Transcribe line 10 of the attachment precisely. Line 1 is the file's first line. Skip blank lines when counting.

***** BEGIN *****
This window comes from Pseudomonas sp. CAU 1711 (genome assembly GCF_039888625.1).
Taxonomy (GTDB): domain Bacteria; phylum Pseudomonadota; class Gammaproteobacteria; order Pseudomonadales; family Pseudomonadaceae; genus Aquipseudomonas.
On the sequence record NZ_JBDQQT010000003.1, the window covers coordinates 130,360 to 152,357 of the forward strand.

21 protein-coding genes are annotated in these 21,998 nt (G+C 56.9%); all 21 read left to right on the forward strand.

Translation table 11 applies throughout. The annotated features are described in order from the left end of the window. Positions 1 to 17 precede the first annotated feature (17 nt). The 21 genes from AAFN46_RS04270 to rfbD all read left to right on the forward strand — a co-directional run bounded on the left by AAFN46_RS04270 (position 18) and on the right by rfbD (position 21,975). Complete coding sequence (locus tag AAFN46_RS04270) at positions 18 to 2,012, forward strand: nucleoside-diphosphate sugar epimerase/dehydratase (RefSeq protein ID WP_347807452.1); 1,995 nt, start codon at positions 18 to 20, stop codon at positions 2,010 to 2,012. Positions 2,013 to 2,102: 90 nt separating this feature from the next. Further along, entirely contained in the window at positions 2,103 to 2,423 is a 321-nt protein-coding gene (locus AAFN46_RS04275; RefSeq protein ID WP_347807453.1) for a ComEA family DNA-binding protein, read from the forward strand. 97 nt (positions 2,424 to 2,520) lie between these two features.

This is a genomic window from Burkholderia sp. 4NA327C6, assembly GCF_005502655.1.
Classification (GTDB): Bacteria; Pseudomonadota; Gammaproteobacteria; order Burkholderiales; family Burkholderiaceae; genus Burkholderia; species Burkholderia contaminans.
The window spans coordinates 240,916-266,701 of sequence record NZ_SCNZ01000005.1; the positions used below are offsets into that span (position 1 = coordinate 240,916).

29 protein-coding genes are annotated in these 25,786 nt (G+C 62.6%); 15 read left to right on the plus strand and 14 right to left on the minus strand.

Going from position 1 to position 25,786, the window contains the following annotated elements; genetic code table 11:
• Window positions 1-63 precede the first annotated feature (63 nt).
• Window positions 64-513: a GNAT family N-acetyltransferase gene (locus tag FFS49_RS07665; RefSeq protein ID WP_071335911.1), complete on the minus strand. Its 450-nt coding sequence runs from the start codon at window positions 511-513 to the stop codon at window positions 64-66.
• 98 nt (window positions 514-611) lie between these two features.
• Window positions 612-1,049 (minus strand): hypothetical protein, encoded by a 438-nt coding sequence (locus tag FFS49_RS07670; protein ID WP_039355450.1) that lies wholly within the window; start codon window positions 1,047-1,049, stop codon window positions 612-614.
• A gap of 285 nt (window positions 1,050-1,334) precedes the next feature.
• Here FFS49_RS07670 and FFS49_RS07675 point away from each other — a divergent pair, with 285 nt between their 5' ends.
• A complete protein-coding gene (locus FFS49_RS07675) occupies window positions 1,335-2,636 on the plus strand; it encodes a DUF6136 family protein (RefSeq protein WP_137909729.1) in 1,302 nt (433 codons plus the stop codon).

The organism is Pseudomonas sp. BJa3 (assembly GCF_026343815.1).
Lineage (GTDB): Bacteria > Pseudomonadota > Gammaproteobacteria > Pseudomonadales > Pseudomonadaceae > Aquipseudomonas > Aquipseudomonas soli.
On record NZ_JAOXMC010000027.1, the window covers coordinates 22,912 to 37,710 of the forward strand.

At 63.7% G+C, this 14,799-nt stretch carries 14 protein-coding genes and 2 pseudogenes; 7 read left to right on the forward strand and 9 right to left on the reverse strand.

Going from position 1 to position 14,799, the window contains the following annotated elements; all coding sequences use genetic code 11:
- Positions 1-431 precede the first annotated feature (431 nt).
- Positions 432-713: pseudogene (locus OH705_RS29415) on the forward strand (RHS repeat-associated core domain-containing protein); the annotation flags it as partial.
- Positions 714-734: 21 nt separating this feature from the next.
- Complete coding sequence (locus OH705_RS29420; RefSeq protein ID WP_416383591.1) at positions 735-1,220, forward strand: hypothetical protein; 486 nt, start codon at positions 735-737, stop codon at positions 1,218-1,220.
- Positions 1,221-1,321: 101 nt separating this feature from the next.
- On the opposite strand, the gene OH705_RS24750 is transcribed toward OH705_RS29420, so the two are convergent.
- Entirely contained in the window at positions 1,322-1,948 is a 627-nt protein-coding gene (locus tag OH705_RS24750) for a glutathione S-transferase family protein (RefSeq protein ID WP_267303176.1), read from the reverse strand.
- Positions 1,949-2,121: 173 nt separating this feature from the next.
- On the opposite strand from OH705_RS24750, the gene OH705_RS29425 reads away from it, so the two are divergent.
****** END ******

Going from position 1 to position 25,786, the window contains the following annotated elements; genetic code table 11: